Leading shipping container groups Maersk, MSC and 13 other companies have offered to change their pricing practices to settle an EU antitrust probe and stave off possible fines, two people familiar with the matter said on Wednesday.
The case is being closely watched by other sectors such as supermarkets and chemical firms which use similar methods to announce future price hikes to enable customers choose the best rates.
The European Commission opened an investigation into the world’s 18 largest shipping companies in November 2013 following dawn raids in May 2011.
The EU competition enforcer said the shipping companies may have been illegally orchestrating price hikes since 2009 via public announcements of rate increase plans on their websites and in the specialized trade press.
The companies have offered to publish binding actual rates a month before they go into effect, the people said. In some circumstances, the figures may act as a price cap.
The Commission is expected to seek feedback from third parties this week or the next week before deciding whether to accept the pledge and close the investigation, the people. A finding of wrongdoing could have exposed the firms to fines of as much as 10 percent of their global turnover.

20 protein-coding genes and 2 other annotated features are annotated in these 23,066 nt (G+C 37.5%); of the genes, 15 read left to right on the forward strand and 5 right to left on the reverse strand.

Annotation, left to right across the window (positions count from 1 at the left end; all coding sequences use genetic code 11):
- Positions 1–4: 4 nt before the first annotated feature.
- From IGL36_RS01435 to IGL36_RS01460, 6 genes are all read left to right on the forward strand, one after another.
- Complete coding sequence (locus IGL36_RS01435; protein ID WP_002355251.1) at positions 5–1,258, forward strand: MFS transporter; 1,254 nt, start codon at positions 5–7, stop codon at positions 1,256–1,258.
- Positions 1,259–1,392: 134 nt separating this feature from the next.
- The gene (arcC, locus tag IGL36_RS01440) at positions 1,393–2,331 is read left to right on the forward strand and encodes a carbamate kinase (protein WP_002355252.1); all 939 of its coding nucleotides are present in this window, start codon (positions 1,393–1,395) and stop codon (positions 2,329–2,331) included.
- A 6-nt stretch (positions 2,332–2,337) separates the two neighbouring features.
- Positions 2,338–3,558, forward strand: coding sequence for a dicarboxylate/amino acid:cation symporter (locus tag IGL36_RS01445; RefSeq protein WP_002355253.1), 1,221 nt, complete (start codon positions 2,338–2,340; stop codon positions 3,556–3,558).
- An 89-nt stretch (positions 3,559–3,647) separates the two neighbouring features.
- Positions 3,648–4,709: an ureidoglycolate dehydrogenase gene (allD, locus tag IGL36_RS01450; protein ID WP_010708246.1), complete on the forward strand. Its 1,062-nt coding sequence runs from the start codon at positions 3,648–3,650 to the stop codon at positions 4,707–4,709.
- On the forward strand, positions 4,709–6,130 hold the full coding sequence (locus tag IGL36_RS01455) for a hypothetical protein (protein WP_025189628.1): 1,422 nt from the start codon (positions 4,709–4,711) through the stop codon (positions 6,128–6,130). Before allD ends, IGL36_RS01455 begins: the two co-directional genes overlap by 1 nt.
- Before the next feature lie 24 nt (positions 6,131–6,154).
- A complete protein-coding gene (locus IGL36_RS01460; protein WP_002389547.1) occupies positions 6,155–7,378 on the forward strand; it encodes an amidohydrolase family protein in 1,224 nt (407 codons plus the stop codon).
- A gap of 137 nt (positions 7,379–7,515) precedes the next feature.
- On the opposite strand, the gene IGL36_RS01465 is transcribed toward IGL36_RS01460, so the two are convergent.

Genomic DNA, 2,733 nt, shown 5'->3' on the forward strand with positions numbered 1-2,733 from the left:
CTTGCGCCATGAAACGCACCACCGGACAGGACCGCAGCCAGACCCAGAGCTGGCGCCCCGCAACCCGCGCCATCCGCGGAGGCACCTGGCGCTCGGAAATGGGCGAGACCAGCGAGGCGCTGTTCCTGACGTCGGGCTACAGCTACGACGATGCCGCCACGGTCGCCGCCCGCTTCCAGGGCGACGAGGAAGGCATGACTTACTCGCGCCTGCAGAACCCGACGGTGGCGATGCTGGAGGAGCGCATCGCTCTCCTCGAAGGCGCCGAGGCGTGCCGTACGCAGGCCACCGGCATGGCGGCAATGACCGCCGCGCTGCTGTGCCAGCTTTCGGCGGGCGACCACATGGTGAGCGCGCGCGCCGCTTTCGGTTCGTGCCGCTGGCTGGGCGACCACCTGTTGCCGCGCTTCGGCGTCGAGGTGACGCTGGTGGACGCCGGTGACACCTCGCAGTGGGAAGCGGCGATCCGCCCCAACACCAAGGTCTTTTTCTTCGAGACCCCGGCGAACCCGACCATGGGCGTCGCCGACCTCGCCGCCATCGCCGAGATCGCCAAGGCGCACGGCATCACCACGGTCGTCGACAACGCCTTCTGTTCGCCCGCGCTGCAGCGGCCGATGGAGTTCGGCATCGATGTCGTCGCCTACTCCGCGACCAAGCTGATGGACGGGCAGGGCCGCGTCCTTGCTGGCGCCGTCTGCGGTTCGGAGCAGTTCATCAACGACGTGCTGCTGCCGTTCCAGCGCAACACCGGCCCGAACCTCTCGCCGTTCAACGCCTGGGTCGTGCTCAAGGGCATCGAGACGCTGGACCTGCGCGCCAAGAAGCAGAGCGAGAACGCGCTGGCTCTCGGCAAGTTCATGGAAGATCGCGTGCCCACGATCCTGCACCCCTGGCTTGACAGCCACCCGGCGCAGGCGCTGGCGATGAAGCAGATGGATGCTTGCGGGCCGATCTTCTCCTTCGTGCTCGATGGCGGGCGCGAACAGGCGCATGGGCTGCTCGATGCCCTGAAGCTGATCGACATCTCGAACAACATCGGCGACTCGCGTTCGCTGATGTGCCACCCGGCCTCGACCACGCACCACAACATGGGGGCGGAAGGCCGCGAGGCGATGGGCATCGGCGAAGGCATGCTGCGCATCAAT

Maersk and its rivals have been hit by low rates for container freight.
The other companies involved are number three player CMA CGM, Taiwan’s Evergreen Marine, Germany’s Hapag Lloyd, China Ocean Shipping (Group) Company (COSCO) [COSCO.UL], China Shipping [CNSHI.UL], Hamburg Sud, South Korean firm Hanjin, OOCL (Orient Overseas Container Line), Japan’s Mitsui OSK Lines (MOL), United Arab Shipping Company, Nippon Yusen Kaisha, Hyundai Merchant Marine and Israeli peer Zim, the sources said.
Commission spokesman Ricardo Cardoso and Maersk declined to comment. CMA CGM did not immediately respond to a request for comment. COSCO, China Shipping, Hyundai Merchant Marine, United Arab Shipping Company, Zim, Hapag Lloyd and Hamburg Sud had no immediate comment.
(Reporting by Foo Yun Chee, additional reporting by Ole Mikkelsen in Copenhagen, Andrew Torchia in Dubai, Fang Yan in Beijing, Gus Trompiz in Paris, Jin Hyunjoo in Seoul, Tova Cohen in Jerusalem and Jan Schwartz in Hamburg; editing by Robert-Jan Bartunek)